Self-Assessment and the Core Competencies in British Columbia

2016-11-25 Submitted by Paige Fisher, PhD Faculty of Education, Vancouver Island University

The province of BC is abuzz with a new provincial requirement for students to be involved in self assessing against the Core Competencies, which the province has articulated as Thinking (Critical and Creative) , Communication, and Personal and Social (Social Responsibility, Positive Personal and Social Identity, Personal Awareness and Responsibility). An element of student voice, as students self-assess in these areas, is required on the year-end summative report for all learners.

What I am noticing is that the self-assessment / assessment as learning conversation is happening everywhere as teachers grapple with how to meet this requirement. As I facilitate professional learning sessions in relation to the Competencies, I find myself going back to some of my past favourites – like Lorna Earl’s Assessment as Learning and a current favourite, Dylan Wiliam’s Embedding Formative Assessment, while combing through the fine print on the new reporting order and the descriptions of the competencies themselves.

Another wonderful side effect of this new requirement and the whole curriculum shift in BC is the amount of sharing that is happening. As districts develop unique solutions to the policy, they are sharing the work they are doing for the benefit of all. Fantastic examples of support for formative assessment practice can be found at School District 71 (Courtenay/Comox), School District 68 (Nanaimo/Ladysmith) and School District 48  (Sea to Sky).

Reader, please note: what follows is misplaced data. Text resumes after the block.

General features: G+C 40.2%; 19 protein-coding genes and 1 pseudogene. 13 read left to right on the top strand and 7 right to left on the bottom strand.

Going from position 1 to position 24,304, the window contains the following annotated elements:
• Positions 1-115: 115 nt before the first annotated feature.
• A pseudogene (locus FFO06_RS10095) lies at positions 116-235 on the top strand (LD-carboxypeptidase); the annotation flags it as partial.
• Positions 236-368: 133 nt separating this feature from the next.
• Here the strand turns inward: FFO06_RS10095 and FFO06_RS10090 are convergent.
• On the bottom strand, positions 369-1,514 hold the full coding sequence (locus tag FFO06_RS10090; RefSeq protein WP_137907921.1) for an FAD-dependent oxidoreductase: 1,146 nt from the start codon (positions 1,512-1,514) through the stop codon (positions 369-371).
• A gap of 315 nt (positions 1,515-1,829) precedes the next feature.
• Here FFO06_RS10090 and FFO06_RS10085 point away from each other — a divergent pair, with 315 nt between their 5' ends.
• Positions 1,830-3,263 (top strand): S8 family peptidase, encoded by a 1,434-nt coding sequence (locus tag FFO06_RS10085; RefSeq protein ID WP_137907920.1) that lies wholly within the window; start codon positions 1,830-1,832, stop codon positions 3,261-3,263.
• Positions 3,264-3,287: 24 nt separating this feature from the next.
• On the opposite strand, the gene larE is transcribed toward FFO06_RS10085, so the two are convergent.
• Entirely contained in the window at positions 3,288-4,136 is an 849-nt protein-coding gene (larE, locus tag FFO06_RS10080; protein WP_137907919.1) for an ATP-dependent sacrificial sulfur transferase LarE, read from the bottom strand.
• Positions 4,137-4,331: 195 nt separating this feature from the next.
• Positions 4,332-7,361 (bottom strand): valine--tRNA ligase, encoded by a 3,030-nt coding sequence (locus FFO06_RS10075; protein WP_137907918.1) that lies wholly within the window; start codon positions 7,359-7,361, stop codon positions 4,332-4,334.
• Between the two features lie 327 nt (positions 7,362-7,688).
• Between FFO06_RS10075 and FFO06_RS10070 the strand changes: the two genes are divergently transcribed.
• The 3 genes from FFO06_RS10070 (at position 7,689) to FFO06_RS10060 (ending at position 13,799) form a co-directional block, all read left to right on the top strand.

Manitoba Members Meet to Strengthen the Local Network

With founding member Damian Cooper coming to work with the staff of College Louis-Riel in the Division scolaire franco-manitobaine, Manitoba CAfLN members took the opportunity to network face-to-face over dinner at the Old Spaghetti Factory in the heart of Winnipeg on October 18th. Four city school divisions and a private school were represented as current members and potential new members shared their current work with assessment for learning. The evening was filled with good food, interesting stories, and passionate conversation related to teaching and learning. Since the first conference and symposium, Tuesday’s dinner was the first of, hopefully, many networking opportunities for CAfLN members in Manitoba.